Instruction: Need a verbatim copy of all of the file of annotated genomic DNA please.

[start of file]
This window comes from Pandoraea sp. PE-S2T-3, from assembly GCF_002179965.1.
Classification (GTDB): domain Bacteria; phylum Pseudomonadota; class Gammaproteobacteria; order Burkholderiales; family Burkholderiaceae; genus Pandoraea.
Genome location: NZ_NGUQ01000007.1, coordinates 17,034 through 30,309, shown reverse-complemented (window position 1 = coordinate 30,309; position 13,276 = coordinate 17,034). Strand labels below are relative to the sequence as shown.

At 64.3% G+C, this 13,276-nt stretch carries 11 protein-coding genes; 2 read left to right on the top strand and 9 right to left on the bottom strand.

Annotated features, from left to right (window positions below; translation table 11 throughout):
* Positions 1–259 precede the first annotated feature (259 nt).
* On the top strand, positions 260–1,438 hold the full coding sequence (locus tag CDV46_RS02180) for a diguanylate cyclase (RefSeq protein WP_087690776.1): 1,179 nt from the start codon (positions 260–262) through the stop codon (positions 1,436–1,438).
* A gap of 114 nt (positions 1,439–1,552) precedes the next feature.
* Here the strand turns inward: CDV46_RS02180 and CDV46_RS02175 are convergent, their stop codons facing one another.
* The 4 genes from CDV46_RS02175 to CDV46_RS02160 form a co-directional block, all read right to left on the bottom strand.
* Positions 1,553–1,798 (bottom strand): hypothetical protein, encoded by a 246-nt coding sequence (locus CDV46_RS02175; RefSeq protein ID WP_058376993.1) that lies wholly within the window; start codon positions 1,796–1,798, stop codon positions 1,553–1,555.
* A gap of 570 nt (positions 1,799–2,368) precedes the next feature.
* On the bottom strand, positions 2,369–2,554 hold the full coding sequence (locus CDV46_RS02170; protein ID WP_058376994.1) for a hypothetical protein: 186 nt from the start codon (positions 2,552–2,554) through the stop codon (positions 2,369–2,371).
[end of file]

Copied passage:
This window comes from Pandoraea sp. PE-S2T-3, from assembly GCF_002179965.1.
Classification (GTDB): domain Bacteria; phylum Pseudomonadota; class Gammaproteobacteria; order Burkholderiales; family Burkholderiaceae; genus Pandoraea.
Genome location: NZ_NGUQ01000007.1, coordinates 17,034 through 30,309, shown reverse-complemented (window position 1 = coordinate 30,309; position 13,276 = coordinate 17,034). Strand labels below are relative to the sequence as shown.

At 64.3% G+C, this 13,276-nt stretch carries 11 protein-coding genes; 2 read left to right on the top strand and 9 right to left on the bottom strand.

Annotated features, from left to right (window positions below; translation table 11 throughout):
* Positions 1–259 precede the first annotated feature (259 nt).
* On the top strand, positions 260–1,438 hold the full coding sequence (locus tag CDV46_RS02180) for a diguanylate cyclase (RefSeq protein WP_087690776.1): 1,179 nt from the start codon (positions 260–262) through the stop codon (positions 1,436–1,438).
* A gap of 114 nt (positions 1,439–1,552) precedes the next feature.
* Here the strand turns inward: CDV46_RS02180 and CDV46_RS02175 are convergent, their stop codons facing one another.
* The 4 genes from CDV46_RS02175 to CDV46_RS02160 form a co-directional block, all read right to left on the bottom strand.
* Positions 1,553–1,798 (bottom strand): hypothetical protein, encoded by a 246-nt coding sequence (locus CDV46_RS02175; RefSeq protein ID WP_058376993.1) that lies wholly within the window; start codon positions 1,796–1,798, stop codon positions 1,553–1,555.
* A gap of 570 nt (positions 1,799–2,368) precedes the next feature.
* On the bottom strand, positions 2,369–2,554 hold the full coding sequence (locus CDV46_RS02170; protein ID WP_058376994.1) for a hypothetical protein: 186 nt from the start codon (positions 2,552–2,554) through the stop codon (positions 2,369–2,371).